Fish providing ethical alternative in drug research

(KGO)

December 19, 2012 7:41:13 PM PST
Researchers at UCSF believe a tiny fish could help conquer devastating human diseases and maybe change the way scientists test new medicines at the same time.

Doctor Philipp Gut believes genetically-modified zebra fish could soon light the way to major drug discoveries. "The big breakthrough was to use actually the firefly protein, which gives a really, really strong light signal," he explained. Gut and his colleagues at UCSF are part of an international team that's using the zebra fish to screen potential treatments for conditions ranging from obesity to diabetes.

To do that, they attached a kind of genetic light switch to an enzyme pathway that's associated with the production of glucose, or blood sugar. "Meaning when the fish produces glucose in the liver, a light shines up," Gut said. The result is a fish that can be used as a kind of living, swimming litmus test. The green glow they give off is not only visible to researchers, it's also measurable. A brighter light indicates a higher level of glucose, often used as a barometer in obesity research.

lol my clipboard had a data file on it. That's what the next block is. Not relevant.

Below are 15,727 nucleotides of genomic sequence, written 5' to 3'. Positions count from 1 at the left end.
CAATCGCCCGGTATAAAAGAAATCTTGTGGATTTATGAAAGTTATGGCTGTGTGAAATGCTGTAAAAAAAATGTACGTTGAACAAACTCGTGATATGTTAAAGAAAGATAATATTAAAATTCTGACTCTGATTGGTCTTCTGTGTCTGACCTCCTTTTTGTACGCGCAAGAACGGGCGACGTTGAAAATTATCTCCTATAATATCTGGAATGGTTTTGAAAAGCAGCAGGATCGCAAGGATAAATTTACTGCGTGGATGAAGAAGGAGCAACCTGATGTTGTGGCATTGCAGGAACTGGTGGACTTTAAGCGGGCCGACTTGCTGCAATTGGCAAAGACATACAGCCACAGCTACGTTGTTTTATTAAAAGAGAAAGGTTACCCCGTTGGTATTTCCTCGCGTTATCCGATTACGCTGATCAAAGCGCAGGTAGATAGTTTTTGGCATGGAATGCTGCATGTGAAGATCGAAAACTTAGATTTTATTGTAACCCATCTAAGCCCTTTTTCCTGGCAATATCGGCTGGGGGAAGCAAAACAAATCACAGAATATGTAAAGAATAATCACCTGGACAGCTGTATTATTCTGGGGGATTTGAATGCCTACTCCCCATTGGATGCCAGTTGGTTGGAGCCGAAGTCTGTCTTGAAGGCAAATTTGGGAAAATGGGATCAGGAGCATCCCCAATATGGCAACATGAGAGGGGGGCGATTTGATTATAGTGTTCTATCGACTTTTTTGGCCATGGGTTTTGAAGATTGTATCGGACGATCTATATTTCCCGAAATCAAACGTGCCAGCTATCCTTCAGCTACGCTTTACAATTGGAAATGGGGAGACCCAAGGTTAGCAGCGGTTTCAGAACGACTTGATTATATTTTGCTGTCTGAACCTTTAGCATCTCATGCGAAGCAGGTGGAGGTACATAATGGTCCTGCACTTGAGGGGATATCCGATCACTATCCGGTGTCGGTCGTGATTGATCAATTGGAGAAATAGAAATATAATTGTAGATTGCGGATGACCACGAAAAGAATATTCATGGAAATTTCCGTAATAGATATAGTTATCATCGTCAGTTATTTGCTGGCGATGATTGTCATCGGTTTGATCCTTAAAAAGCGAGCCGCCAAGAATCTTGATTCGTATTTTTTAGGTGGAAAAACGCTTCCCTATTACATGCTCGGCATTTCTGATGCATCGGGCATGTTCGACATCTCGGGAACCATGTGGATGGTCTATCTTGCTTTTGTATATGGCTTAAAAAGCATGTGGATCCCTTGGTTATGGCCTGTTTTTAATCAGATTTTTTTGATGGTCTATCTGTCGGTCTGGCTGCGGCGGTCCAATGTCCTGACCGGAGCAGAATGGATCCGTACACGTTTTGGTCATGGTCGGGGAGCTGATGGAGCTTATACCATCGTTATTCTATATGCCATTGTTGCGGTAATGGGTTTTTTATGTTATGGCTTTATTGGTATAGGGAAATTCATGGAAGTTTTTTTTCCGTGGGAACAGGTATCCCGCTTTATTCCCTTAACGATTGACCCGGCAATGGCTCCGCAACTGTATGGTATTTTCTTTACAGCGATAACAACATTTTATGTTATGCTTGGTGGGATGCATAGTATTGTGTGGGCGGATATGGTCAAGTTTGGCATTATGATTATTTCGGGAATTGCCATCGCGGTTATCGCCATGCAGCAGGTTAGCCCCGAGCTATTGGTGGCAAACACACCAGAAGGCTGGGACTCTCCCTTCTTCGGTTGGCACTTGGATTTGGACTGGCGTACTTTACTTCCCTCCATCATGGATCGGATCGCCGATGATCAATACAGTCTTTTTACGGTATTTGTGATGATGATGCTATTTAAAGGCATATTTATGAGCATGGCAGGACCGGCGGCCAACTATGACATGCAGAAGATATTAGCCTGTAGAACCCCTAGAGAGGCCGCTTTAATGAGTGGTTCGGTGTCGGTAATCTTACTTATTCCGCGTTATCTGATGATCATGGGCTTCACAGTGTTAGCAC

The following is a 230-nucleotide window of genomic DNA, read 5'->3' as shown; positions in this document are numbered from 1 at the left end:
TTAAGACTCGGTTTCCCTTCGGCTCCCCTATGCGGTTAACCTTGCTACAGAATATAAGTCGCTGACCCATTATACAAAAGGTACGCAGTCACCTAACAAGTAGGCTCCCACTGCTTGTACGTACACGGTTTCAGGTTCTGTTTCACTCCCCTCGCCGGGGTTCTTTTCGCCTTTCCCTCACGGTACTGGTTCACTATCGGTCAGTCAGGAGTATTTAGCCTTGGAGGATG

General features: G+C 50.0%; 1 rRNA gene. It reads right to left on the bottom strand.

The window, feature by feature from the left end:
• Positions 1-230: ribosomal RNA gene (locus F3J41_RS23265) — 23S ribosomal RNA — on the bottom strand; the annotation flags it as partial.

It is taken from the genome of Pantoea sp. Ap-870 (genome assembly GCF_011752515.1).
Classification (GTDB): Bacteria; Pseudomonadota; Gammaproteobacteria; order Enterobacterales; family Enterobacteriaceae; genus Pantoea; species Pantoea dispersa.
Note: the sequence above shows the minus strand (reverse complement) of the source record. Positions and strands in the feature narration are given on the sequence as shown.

In one recently published study, the team was able to home in on a potential obesity drug after screening nearly 2,500 candidates using the genetically-modified fish. "For the test we put like three fish in every single well and then we add the drug compound, one drug per well, so we can test roughly100 drugs per plate," Gut said.

Depending on the type of research involved, Gut believes the zebra fish could cut down on the need for animal testing in mammals. "I think they can never replace testing in mammals, in rodents, but what they can do is they can gap the bridge. Let's say you find a drug in vitro, like in a protein or cell culture, and then they can test these in zebra fish, count down to the three best, and then test these three in mice," he said.

The fish are providing a cheaper and more ethical alternative as scientists search for breakthrough drugs to treat human disease.


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